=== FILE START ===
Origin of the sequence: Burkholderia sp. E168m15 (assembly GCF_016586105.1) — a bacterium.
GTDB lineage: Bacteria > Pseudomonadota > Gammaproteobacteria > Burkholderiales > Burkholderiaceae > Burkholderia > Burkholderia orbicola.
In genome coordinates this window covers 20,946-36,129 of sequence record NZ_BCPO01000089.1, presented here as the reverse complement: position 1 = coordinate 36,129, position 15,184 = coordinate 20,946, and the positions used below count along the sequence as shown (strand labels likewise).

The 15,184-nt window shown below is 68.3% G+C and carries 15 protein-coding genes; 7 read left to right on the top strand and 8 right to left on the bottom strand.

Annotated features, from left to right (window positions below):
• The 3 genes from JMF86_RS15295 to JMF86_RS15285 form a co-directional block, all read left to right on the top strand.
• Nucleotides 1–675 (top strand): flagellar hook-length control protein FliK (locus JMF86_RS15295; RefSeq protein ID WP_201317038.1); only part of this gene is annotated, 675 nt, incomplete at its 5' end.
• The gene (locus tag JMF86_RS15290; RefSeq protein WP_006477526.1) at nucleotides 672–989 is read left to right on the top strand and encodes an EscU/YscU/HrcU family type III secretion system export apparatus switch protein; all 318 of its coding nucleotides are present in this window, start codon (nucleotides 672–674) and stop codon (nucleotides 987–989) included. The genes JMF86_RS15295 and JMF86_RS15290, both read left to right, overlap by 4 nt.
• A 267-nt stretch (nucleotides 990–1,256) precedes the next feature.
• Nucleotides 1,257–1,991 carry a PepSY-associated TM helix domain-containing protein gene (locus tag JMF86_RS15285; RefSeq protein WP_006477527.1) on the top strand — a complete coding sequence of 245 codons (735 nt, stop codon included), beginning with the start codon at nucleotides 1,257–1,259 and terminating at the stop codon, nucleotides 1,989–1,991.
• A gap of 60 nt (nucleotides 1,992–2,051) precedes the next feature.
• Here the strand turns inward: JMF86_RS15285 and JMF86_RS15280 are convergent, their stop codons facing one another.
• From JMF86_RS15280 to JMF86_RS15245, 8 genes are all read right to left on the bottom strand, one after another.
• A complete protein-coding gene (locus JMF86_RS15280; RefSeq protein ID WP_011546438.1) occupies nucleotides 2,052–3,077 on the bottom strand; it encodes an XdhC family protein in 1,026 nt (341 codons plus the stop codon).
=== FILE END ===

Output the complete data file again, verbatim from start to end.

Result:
Origin of the sequence: Burkholderia sp. E168m15 (assembly GCF_016586105.1) — a bacterium.
GTDB lineage: Bacteria > Pseudomonadota > Gammaproteobacteria > Burkholderiales > Burkholderiaceae > Burkholderia > Burkholderia orbicola.
In genome coordinates this window covers 20,946-36,129 of sequence record NZ_BCPO01000089.1, presented here as the reverse complement: position 1 = coordinate 36,129, position 15,184 = coordinate 20,946, and the positions used below count along the sequence as shown (strand labels likewise).

The 15,184-nt window shown below is 68.3% G+C and carries 15 protein-coding genes; 7 read left to right on the top strand and 8 right to left on the bottom strand.

Annotated features, from left to right (window positions below):
• The 3 genes from JMF86_RS15295 to JMF86_RS15285 form a co-directional block, all read left to right on the top strand.
• Nucleotides 1–675 (top strand): flagellar hook-length control protein FliK (locus JMF86_RS15295; RefSeq protein ID WP_201317038.1); only part of this gene is annotated, 675 nt, incomplete at its 5' end.
• The gene (locus tag JMF86_RS15290; RefSeq protein WP_006477526.1) at nucleotides 672–989 is read left to right on the top strand and encodes an EscU/YscU/HrcU family type III secretion system export apparatus switch protein; all 318 of its coding nucleotides are present in this window, start codon (nucleotides 672–674) and stop codon (nucleotides 987–989) included. The genes JMF86_RS15295 and JMF86_RS15290, both read left to right, overlap by 4 nt.
• A 267-nt stretch (nucleotides 990–1,256) precedes the next feature.
• Nucleotides 1,257–1,991 carry a PepSY-associated TM helix domain-containing protein gene (locus tag JMF86_RS15285; RefSeq protein WP_006477527.1) on the top strand — a complete coding sequence of 245 codons (735 nt, stop codon included), beginning with the start codon at nucleotides 1,257–1,259 and terminating at the stop codon, nucleotides 1,989–1,991.
• A gap of 60 nt (nucleotides 1,992–2,051) precedes the next feature.
• Here the strand turns inward: JMF86_RS15285 and JMF86_RS15280 are convergent, their stop codons facing one another.
• From JMF86_RS15280 to JMF86_RS15245, 8 genes are all read right to left on the bottom strand, one after another.
• A complete protein-coding gene (locus JMF86_RS15280; RefSeq protein ID WP_011546438.1) occupies nucleotides 2,052–3,077 on the bottom strand; it encodes an XdhC family protein in 1,026 nt (341 codons plus the stop codon).